This issue marks my first big trip of the year, the first of many to come, but definitely one of my favorites. Greenville, Mississippi, has provided me with the very best fodder to obsess over and write about when it comes to air travel, custom trucks, and interesting characters over the years. Visiting this picturesque town, where the population is small and the mineral content in the water is so high that the water has a brown tint to it, to cover Assorted's Showfest event was just the kick in the pants I needed to jump back into the sport of building custom trucks with both feet again. For me, the first month of working on Sport Truck was spent working with Calin, Gary, and Joel to get things organized and put together a plan for the remaining five issues on the calendar. I did little actual thinking about building trucks aside from which ones we needed to hurry up and photograph for the magazine.
The moment I arrived in Greenville, though, all that changed. From our rental car, I rubber-necked every single truck that was on a trailer in a motel parking lot or cruising the strip early on Thursday. I looked at them, not as a magazine editor who needed to capture as many of them on film to take back home to the office but as singularly important bits of inspiration. The first truck I saw was a beautiful, bright-blue Chevy S-10 resting on a trailer in the parking lot of our motel. The truck was body-dropped and painted in the same PPG '96 Porsche Riviera Blue that I had my old Toyota Tacoma painted years ago. The Tacoma was the first full-blown show truck that I'd ever built for myself. My good friend Shawn Webber and I performed damn near all of the work on that truck ourselves, and I still miss owning it. Some of the best times I've ever had were spent freezing my butt off in my parents' home garage in New York, welding back together the cab and bed floor after I'd body-dropped it.
The next truck my eyes became transfixed upon was Greg Nettles' Candy Apple Red Chevy Silverado, which also happened to be sitting in the parking lot. It had almost everything a good sport truck should have, except for an excessive amount of horsepower. This one, we did actually get to photograph for the magazine-so that counts as work, I guess-but hanging out with Greg and his truck was important for a much better reason. Watching Greg 'rail his truck down the strip in town that night made me green with envy. I've never had a chance to drive one of my own projects to this town, where the cruising is long and the sparks shine bright in the night. Seeing the look on his face switch from a determined glare at the road before him as he released the air from the 'bags in his Chevy to a full-on white-toothed grin, as the crowd whooped and hollered at the spark show, instantly made me want to hop on a plane and go home to work on my trucks.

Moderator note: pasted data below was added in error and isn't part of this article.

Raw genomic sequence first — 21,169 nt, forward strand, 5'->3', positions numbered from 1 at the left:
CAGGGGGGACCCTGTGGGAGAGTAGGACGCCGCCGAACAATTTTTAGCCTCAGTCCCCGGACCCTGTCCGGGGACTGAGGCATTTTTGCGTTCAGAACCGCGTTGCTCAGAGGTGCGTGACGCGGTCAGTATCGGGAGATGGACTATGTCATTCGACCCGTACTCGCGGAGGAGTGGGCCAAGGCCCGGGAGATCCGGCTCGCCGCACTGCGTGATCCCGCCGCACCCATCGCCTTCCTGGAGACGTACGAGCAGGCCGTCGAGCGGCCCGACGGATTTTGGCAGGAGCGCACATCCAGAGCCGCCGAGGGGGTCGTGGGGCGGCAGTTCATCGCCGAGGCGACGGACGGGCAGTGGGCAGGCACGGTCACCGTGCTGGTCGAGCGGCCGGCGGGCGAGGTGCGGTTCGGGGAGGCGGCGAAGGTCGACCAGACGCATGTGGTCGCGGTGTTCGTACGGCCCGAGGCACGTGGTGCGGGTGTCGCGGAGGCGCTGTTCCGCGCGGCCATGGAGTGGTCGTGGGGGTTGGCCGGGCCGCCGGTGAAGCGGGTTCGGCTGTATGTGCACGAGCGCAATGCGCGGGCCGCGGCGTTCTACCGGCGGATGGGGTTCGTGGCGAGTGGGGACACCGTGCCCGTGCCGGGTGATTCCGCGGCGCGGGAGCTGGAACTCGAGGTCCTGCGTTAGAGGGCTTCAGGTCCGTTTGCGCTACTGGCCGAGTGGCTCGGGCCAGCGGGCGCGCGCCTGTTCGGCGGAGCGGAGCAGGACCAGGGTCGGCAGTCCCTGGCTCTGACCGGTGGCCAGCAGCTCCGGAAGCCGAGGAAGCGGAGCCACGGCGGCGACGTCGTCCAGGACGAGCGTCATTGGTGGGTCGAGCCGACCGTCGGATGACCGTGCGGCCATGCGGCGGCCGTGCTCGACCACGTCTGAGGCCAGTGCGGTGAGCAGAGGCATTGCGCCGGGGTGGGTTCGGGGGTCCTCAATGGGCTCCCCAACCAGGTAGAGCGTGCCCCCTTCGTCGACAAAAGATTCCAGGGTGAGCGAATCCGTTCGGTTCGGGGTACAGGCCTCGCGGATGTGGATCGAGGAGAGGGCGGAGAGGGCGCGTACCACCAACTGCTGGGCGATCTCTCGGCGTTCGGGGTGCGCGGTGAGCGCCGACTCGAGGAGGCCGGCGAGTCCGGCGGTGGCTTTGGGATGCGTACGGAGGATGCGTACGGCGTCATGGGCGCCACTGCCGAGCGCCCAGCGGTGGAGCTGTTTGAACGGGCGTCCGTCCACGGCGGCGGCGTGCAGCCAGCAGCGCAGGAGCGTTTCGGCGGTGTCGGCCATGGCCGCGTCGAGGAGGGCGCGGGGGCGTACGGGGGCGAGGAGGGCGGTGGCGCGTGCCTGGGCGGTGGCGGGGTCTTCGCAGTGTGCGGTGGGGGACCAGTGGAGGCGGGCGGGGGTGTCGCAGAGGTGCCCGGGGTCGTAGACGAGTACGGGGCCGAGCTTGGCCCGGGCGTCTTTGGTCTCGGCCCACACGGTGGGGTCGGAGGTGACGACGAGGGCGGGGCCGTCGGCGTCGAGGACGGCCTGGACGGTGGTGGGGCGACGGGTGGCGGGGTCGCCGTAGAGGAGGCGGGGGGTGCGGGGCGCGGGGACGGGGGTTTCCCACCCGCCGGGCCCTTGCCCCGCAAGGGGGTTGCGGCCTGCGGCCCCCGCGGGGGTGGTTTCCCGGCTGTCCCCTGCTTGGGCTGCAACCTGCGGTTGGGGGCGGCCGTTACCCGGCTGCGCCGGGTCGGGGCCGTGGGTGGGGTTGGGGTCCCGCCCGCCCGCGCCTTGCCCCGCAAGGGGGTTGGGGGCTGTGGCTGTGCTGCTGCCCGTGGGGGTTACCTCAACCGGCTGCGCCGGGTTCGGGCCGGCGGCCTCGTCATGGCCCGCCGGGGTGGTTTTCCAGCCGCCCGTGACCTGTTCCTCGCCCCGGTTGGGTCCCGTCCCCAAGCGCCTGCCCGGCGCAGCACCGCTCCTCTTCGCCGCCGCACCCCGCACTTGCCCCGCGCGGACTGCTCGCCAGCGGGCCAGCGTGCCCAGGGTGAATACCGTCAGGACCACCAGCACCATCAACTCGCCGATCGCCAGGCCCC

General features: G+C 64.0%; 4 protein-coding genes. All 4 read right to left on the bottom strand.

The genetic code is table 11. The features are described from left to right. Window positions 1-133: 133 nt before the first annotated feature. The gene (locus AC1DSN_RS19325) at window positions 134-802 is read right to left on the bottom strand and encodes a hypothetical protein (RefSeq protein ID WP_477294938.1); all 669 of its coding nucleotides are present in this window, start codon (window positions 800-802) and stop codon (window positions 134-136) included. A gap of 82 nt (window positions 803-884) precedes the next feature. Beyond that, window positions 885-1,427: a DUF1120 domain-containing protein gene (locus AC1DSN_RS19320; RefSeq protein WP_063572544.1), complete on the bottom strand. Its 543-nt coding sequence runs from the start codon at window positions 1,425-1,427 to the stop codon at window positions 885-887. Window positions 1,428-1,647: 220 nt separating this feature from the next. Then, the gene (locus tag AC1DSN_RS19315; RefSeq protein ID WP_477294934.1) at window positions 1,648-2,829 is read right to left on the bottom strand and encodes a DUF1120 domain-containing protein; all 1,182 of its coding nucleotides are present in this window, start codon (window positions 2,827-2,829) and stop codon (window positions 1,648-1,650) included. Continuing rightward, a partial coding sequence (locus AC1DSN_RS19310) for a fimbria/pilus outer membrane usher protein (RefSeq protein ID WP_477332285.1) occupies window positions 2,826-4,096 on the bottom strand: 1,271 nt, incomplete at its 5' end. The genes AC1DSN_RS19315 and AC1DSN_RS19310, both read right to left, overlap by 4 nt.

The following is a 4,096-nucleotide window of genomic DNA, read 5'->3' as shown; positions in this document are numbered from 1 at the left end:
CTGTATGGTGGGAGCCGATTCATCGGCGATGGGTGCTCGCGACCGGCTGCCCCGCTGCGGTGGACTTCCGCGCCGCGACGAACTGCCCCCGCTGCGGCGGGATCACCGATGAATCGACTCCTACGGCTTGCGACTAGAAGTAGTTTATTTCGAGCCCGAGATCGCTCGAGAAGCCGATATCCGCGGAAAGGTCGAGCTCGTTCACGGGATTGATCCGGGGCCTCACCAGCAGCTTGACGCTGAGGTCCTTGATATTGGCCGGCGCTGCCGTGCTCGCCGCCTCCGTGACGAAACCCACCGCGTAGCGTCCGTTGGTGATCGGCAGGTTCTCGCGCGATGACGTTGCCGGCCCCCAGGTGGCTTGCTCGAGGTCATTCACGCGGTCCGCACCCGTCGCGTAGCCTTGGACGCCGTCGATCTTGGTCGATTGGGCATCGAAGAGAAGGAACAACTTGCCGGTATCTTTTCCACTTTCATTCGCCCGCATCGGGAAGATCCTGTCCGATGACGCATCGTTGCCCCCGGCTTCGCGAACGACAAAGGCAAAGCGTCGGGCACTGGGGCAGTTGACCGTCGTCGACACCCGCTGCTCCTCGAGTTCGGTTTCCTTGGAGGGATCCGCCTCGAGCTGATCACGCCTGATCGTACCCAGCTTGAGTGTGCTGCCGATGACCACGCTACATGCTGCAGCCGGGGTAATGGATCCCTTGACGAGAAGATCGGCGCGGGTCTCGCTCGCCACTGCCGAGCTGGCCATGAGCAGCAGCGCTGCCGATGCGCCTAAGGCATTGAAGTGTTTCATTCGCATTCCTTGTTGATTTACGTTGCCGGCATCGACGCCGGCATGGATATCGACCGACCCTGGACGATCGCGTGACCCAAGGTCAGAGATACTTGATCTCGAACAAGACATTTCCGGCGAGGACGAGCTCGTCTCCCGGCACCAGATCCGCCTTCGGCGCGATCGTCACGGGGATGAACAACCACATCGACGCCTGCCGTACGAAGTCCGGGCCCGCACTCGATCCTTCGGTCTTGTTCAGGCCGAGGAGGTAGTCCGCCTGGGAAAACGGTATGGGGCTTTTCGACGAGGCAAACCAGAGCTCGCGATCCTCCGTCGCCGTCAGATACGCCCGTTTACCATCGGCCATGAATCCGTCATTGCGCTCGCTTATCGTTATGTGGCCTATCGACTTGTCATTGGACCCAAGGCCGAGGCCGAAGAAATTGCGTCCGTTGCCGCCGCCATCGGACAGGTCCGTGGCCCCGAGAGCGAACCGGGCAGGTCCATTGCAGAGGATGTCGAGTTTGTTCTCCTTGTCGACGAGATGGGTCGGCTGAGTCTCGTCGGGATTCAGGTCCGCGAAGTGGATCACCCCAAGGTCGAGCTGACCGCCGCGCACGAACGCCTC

For me though, the best part of visiting Greenville was since I'd not been back in two years, I had a great deal of catching up to do with some old friends. I made sure to catch a ride to both of the most popular hotels on both ends of the strip, and I actually found almost everyone I wanted to reconnect with. I almost forgot there was a cruise going on, while shaking hands with friends from clubs like Severed Ties, Negative Camber, Pebble Pushers, Low Rollers, Relaxed Atmosphere, No Regrets, Forbidden Fantasy, and so on. It was a bit weird to travel all the way to Mississippi just to find my friends from California, though. In the end, the show went off like it always does and I stayed up way too late every night, hanging out with old and new friends, watching the trucks go by. By the time I left town, I was drooling over the prospect of cruising my own trucks and couldn't wait to get home to work on them.
On another note, be sure to check out every single page of this issue because we are rolling out some of the new stuff that I alluded to in the August issue. Gary, Joel, and Calin put their heads together and came up with something special that you'll find in our newly redesigned show coverage and feature sections of the book. You'll also notice that we've divided the magazine up into sections that make everything easier to find. Tech articles are all in one spot, as well as feature trucks, shows, and regular departments. Think of Sport Truck as a resource now. Keep it on the shelf, and when you want to find out what size wheels were on the cover truck, you'll be able to quickly flip the center of the magazine and find the information in the 411 section of the article. This is only the beginning. Sport Truck is getting bigger, better, and will soon be, hands down, the best truck customizing resource and lifestyle magazine on the planet. Try to keep up, OK?